Just this week on Thursday the 25th of August, Canon publicly released the long-anticipated 5D Mark IV full frame DSLR body, the successor to the popular 5D Mark III. The 5D line has always been popular amongst wedding photographers, product photographers, fashion photographers and photography enthusiasts, but not so much amongst planespotters. Instead, the Canon 7D series has long been the camera of choice for aviation photographers, mainly because of its superior speed and AF tracking system. But as the 5D Mark IV is bringing along some features that will give it some of the speed of the 7D, perhaps it could be the new camera of choice for aviation photography.
Most beginning plane spotters and aviation photographers struggle to get their first photo accepted on to online aviation photography databases such as Airliners.net or JetPhotos.net. This is no surprise at all as these websites are very strict when it comes to image quality and reject the majority of images that pass through the screening and selection process. Therefore you shouldn’t feel discouraged when your first couple of uploads are rejected. It took me nearly a dozen attempts before I was able to get my first photo accepted on the Airliners.net. With some persistence and practice, eventually the right photo will come along. Here are my five tips to help you improve your aviation photography and increase your Airliners.net photo acceptance rate.
Have you ever stopped and wondered about the strange substance we call jet fuel that powers the airplanes you fly on? Perhaps you’re even curious about the nitty-gritty aspects of it, such as what is it made of, how much of it is carried on board every flight, where it is stored, and perhaps how much of it is burned every flight. Look no further, as I’m about to show you all there is to know about jet fuel.
1. What is jet fuel, and what is it made of?
Jet fuel is a specific type of fuel that has been designed to be
Jet fuel and aviation – all you need to know full post
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Airlines have always been very strict on the use of cell phones in-flight due to the belief that they will affect sensitive aircraft systems. Before Airplane Mode was invented and made common, passengers had to shut down their phones entirely for the duration of the flight. But of course, that was also before smartphones became popular and people read newspaper and magazines or talked to their neighbor. Nowadays people are generally allowed to use their electronics only on Airplane Mode and after the aircraft has reached 10,000 feet, although specific regulations vary and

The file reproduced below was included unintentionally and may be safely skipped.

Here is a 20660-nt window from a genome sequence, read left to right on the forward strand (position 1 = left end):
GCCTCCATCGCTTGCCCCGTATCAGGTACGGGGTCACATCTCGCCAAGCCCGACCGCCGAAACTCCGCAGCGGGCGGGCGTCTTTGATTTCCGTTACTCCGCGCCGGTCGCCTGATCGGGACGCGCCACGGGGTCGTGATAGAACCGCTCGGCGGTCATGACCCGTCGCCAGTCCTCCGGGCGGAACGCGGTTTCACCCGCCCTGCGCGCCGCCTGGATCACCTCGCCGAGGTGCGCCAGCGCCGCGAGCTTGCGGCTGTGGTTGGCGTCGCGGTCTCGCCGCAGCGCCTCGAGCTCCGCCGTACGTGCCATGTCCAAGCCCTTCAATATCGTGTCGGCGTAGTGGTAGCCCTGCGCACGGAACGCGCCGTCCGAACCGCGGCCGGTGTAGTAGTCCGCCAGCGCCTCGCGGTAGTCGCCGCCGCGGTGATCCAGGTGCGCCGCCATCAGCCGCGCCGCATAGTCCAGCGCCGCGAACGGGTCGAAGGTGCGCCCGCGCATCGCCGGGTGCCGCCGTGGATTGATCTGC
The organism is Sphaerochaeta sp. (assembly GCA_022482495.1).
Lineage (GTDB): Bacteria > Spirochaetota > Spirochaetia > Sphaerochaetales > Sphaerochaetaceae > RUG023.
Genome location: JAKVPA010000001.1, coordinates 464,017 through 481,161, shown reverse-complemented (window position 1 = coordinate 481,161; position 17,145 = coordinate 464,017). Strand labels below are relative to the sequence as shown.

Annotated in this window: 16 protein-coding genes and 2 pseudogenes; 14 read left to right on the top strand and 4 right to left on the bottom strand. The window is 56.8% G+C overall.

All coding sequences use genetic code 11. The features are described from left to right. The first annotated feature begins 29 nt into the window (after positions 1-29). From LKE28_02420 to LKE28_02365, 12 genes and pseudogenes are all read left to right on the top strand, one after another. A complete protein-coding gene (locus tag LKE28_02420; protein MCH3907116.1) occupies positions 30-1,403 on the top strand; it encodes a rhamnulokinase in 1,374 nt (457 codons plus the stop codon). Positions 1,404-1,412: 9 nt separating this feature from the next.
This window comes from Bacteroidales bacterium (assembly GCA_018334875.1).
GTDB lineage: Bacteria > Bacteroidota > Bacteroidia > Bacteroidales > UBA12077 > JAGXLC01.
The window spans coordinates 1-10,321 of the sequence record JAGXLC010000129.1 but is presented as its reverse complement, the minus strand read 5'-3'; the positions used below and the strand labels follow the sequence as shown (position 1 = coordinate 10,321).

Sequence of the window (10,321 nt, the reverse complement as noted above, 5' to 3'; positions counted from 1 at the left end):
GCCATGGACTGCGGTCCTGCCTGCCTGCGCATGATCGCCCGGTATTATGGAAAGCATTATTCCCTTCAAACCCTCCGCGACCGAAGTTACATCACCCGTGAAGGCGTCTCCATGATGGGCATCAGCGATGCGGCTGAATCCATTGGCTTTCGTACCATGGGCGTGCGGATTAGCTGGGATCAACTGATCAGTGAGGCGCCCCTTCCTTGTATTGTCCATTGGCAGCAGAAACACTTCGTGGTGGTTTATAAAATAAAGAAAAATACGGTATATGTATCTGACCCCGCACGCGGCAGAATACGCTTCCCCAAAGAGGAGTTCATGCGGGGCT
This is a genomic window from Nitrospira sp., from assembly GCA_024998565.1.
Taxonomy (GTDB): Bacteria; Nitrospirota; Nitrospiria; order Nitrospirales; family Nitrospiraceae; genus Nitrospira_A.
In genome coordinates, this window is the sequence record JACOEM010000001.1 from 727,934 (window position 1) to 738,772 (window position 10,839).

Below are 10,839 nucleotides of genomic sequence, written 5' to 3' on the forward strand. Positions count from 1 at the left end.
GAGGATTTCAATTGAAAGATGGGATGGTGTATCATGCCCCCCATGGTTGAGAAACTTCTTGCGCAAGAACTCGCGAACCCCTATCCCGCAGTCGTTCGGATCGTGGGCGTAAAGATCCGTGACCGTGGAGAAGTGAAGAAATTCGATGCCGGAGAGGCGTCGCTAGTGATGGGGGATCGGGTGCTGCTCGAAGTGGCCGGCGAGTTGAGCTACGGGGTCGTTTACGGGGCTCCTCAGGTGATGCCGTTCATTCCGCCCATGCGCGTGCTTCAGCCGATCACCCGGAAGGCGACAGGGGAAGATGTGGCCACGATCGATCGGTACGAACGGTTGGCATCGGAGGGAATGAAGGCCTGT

For the second time since the disappearance of MH370 in March of 2014, debris from the “crashed” airplane has been found. Last time it was a flaperon (a movable control surface) from the wing found on Reunion Island, this time it’s a piece of the horizontal stabilizer ( found near Mozambique. Experts have agreed that the piece, painted with the words “NO STEP”, is indeed from a Boeing 777, and therefore
Debris from MH370 found off Mozambique full post
(443 words, 1 image, estimated 1:46 mins reading time)
In light of what happened the other day with Virgin Atlantic flight VS25, I’d like to talk about lasers and the special relationship they seem to have with aviation. On February the 14th 2016, Virgin Atlantic flight VS25, an A340-600 carrying 267 from London to New York, was forced to declare a pan-pan and return to LHR as the co-pilot felt sick after being hit by a laser during take-off. Now if you’ve been following aviation news it would appear as though incidents involving pilots and lasers are curiously commonplace. Often times pilots are hit by lasers shone through the cockpit window from a source on the ground. This seriously endangers the safety of the aircraft as studies done by the FAA have shown pilots can be temporarily blinded or distracted by such lasers. Permanent damage to the eye is also possible. Most incidents involving pilots and lasers take place during the crucial takeoff and landing phases of the flight, where smaller mistakes have larger consequences and aircraft are at their most vulnerable stage. It begs the question, of all things that can distract pilots or hinder the safety of a flight, why do laser strikes seem to be the most common? Most of the time, laser strikes such as the one that was likely experienced by the crew of Vs25 are the result of people on the ground with little concern for aviation safety or a crude and irresponsible sense of entertainment pointing basic non-military-grade lasers at departing or arriving aircraft. It seems as though there are quite a handful of such people around the world, as lasers have become a serious danger to aviation safety. Of course other sources of lasers such as weather observatories, buildings, and temporary shows/concerts pose an equal threat, however these sources are usually marked in aeronautical charts or posted in NOTAMS so that pilots are aware of their presence. Most of the issue still lies in irresponsible people on the ground shining lasers on aircraft. Aerial police units are sometimes used to locate the source of these lasers, however until serious action is taken against offenders, it is unlikely that police will be able to deter future incidents. Although it may sound cliché, the only way to do so is to educate people on the effects that lasers can have on aviation safety.